Combating pension scams: The Code of Good Practice


The Pension Liberation Industry Group published a Code of Good Practice on Combating Pension Scams on 16 March 2015.

The Code, which is aimed at trustees, administrators and providers, sets out the steps to be taken when dealing with transfer requests from pension scheme members, including industry standard due diligence.

In this Alert

Key points

  • The Code sets a voluntary industry standard for dealing with requests by members for pension scheme transfers.
  • It includes a number of example communications, including letters to members and discharge form wording, as well as an example pension scam decision sheet.
  • The Code does not replace or override existing requirements or guidance issued by TPR, the FCA or Action Fraud.
  • It is available for use in any transfer request processed on or after 16 March 2015, even if the request for a transfer was received before that date.


Pension scams have been gaining momentum in the wake of the financial crisis and, with the introduction of the new pension freedoms from 6 April 2015, we are likely to see even more pension scheme members targeted.

The new Code has been produced by the Pension Liberation Industry Group with the twin aims of providing guidance on good practice and reducing the risk of successful scams.

Three core principles

The Code sets out a number of steps to be taken in order to protect scheme members from pension scams.  These have been distilled into the three core principles for trustees highlighted below, which apply equally to pension providers and administrators.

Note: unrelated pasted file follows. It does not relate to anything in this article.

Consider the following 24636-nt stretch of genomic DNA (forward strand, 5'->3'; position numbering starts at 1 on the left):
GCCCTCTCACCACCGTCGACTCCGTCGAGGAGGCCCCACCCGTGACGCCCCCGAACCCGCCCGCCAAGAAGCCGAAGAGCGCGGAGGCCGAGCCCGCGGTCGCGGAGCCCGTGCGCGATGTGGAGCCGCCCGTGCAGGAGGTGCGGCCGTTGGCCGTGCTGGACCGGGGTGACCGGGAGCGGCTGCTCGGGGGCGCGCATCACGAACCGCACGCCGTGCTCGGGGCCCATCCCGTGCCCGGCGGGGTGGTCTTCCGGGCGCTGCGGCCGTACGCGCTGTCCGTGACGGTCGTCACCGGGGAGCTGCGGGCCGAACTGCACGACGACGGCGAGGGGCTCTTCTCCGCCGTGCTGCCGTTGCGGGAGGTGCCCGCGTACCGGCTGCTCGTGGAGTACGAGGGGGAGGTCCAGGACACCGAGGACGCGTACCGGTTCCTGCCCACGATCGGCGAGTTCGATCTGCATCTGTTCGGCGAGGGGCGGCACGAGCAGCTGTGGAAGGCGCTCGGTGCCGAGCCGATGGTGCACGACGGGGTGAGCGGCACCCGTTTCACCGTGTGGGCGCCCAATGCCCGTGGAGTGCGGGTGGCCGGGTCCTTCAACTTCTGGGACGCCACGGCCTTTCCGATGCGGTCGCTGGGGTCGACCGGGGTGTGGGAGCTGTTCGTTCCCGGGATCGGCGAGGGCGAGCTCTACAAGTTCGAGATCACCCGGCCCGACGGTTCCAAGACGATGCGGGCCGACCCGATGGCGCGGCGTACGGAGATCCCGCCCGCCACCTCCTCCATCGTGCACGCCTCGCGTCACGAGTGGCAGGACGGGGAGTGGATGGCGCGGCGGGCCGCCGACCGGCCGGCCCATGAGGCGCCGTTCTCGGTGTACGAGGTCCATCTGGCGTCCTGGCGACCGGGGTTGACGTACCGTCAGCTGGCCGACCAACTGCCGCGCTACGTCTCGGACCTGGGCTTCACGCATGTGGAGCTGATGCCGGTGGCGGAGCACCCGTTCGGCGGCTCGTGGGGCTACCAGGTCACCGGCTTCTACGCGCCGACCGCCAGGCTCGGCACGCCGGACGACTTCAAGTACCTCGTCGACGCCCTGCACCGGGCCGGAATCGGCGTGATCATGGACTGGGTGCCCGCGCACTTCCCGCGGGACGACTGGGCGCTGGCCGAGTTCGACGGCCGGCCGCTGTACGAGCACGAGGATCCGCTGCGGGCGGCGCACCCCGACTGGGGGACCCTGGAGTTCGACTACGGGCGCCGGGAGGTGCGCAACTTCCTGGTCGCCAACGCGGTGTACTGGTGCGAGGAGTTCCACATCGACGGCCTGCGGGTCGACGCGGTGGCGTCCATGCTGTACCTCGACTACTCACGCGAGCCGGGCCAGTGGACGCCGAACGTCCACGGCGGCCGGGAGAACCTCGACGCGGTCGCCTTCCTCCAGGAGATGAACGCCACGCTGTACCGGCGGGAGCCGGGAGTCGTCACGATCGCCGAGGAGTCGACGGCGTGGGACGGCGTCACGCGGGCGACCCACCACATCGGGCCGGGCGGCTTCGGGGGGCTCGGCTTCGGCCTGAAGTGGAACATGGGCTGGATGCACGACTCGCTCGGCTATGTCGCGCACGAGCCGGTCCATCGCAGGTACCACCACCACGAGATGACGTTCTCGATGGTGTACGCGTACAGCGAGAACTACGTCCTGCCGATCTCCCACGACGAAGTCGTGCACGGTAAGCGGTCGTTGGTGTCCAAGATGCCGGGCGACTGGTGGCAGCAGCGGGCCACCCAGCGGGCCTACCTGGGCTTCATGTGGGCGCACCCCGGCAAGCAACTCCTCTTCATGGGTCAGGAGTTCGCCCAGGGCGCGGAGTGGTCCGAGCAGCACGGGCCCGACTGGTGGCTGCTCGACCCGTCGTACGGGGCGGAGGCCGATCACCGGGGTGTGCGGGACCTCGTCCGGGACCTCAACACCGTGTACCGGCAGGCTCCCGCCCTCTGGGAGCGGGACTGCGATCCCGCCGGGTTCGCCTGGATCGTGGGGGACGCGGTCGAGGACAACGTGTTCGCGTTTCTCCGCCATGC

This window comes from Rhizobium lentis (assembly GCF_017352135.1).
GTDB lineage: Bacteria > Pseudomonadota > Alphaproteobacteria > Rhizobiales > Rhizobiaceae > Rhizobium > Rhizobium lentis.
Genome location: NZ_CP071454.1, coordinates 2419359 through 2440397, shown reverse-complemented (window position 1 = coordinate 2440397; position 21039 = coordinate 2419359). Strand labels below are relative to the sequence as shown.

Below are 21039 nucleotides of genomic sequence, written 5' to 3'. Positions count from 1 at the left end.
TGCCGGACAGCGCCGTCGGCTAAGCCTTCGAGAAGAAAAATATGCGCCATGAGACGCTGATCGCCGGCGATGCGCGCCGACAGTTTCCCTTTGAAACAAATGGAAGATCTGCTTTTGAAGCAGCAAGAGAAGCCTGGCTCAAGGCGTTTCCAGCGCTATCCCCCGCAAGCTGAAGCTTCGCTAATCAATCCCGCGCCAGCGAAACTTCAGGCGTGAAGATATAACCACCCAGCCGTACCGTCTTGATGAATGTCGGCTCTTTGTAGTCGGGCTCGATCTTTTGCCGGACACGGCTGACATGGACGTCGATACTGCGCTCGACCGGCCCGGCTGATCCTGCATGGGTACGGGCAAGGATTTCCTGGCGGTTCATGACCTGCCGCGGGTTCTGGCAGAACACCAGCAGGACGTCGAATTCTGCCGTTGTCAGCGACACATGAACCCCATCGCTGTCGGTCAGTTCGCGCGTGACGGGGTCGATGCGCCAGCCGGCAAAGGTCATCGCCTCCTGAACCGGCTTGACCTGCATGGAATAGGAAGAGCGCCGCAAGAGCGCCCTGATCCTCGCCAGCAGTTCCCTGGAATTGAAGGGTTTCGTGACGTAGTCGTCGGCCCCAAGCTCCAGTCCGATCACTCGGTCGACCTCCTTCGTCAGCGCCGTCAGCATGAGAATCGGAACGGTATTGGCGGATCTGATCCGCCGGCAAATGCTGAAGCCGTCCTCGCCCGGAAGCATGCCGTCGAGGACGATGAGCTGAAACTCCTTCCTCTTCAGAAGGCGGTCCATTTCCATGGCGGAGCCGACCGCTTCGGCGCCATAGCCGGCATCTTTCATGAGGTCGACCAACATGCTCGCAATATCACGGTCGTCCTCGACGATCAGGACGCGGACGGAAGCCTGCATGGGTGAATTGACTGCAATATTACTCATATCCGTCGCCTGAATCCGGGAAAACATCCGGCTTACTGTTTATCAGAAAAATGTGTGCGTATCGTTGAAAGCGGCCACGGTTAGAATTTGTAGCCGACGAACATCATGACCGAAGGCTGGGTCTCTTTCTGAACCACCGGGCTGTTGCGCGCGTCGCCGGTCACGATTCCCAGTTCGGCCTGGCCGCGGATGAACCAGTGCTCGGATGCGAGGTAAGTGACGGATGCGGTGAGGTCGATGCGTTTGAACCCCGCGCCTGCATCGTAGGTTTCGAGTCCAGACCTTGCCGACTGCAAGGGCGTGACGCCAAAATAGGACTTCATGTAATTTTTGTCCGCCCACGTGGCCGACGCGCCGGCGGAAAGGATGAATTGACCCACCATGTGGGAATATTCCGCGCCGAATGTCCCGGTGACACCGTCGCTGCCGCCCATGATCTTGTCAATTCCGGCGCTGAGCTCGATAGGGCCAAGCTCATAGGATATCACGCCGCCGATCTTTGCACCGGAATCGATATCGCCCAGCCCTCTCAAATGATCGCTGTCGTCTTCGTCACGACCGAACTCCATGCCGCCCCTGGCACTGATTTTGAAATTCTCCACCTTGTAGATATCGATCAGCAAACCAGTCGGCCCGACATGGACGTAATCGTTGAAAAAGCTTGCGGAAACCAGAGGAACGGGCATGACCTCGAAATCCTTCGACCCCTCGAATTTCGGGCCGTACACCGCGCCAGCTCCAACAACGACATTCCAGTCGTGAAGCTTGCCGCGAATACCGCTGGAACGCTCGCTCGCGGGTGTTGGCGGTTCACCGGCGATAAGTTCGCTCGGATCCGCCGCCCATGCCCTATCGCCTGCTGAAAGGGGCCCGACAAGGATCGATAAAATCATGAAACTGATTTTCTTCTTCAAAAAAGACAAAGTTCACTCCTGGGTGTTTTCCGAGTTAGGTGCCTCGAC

Raising awareness (Principle 1)

The Code recommends that trustees should raise awareness of pension scams amongst members and beneficiaries by:

  • providing TPR’s “Scorpion” materials in transfer packs and statements, as well as on websites, and by sending information to scheme members directly, rather than through their advisers
  • ensuring administration staff are aware of the risk of pension scams and are familiar with the Scorpion materials
  • where relevant, making employers aware of the risk of pension scams.

The assessment process (Principle 2)

The Code explains that trustees should have in place robust, but proportionate, processes for assessing whether a receiving scheme may be operating as part of a pension scam, and for responding to that risk.  These should include:

  • carrying out proper due diligence that is appropriate to the type of the proposed receiving scheme
  • assessing the various risk factors, including the risk of a scam, the risk of making an unauthorised payment and the risk to trustees of not complying with their statutory deadline for dealing with a transfer request
  • communicating with the member to explain either that they do not have a right to transfer or the reasons why, on the basis of the available evidence, a transfer should not be paid
  • discharge forms that are suitably robust to reduce risk.

Awareness of current scam strategies (Principle 3)

Trustees should be aware of the known current strategies of the perpetrators of pension scams.  As the Code explains, this will help inform the due diligence they need to undertake.  Among other things, trustees should be aware that pension scams:

  • may use documents that look like legitimate scheme documents
  • often mimic the normal transfer process